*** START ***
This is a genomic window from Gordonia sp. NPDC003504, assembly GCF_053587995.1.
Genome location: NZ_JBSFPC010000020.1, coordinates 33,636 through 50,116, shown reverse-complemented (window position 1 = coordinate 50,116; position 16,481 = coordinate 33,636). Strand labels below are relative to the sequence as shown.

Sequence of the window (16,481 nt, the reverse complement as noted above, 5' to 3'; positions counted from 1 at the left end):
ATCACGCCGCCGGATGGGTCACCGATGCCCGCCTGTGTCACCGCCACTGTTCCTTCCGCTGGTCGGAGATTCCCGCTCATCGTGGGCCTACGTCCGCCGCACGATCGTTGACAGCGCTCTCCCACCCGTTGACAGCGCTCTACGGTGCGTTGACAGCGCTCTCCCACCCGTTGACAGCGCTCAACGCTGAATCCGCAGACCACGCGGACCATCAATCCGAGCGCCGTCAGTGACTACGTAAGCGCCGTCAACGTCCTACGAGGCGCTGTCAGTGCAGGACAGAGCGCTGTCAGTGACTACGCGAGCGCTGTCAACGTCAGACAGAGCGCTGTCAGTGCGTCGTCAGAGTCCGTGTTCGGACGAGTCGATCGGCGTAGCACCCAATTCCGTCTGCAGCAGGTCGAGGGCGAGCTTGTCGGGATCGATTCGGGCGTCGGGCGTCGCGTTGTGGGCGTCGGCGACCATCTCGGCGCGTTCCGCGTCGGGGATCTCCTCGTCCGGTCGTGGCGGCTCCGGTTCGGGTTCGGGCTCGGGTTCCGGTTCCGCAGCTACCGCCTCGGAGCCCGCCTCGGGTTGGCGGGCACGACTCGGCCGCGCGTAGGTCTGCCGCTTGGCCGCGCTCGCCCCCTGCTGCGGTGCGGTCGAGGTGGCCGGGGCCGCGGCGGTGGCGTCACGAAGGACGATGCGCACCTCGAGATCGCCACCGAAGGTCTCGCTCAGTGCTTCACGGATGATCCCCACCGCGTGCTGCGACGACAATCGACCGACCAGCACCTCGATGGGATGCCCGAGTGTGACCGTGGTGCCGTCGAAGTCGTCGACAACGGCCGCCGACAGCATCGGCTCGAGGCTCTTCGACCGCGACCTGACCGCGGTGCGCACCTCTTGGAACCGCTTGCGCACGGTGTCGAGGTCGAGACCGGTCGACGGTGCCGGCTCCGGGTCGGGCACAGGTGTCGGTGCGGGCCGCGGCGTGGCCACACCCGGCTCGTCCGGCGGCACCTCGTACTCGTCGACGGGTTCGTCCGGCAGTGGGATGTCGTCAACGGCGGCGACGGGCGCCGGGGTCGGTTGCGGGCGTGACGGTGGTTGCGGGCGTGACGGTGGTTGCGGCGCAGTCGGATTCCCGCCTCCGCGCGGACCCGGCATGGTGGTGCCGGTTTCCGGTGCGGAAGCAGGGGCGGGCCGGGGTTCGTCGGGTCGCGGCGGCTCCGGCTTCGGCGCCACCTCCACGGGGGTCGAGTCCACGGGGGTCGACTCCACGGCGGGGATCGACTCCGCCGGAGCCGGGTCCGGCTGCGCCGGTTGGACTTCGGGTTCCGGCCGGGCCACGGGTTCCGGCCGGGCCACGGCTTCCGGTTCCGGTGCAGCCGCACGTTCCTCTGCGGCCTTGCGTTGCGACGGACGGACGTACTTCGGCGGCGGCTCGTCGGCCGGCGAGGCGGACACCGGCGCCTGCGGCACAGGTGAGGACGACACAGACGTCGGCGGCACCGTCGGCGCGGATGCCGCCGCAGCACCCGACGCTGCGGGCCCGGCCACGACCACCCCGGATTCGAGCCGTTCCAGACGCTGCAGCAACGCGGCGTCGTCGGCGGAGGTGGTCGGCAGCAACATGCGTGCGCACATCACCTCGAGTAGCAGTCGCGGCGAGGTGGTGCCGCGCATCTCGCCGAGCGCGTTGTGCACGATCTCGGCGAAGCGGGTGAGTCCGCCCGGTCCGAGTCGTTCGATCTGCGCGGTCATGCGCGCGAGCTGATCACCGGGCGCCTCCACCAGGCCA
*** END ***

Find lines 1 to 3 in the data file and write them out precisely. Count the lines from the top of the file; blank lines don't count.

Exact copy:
This is a genomic window from Gordonia sp. NPDC003504, assembly GCF_053587995.1.
Genome location: NZ_JBSFPC010000020.1, coordinates 33,636 through 50,116, shown reverse-complemented (window position 1 = coordinate 50,116; position 16,481 = coordinate 33,636). Strand labels below are relative to the sequence as shown.

Sequence of the window (16,481 nt, the reverse complement as noted above, 5' to 3'; positions counted from 1 at the left end):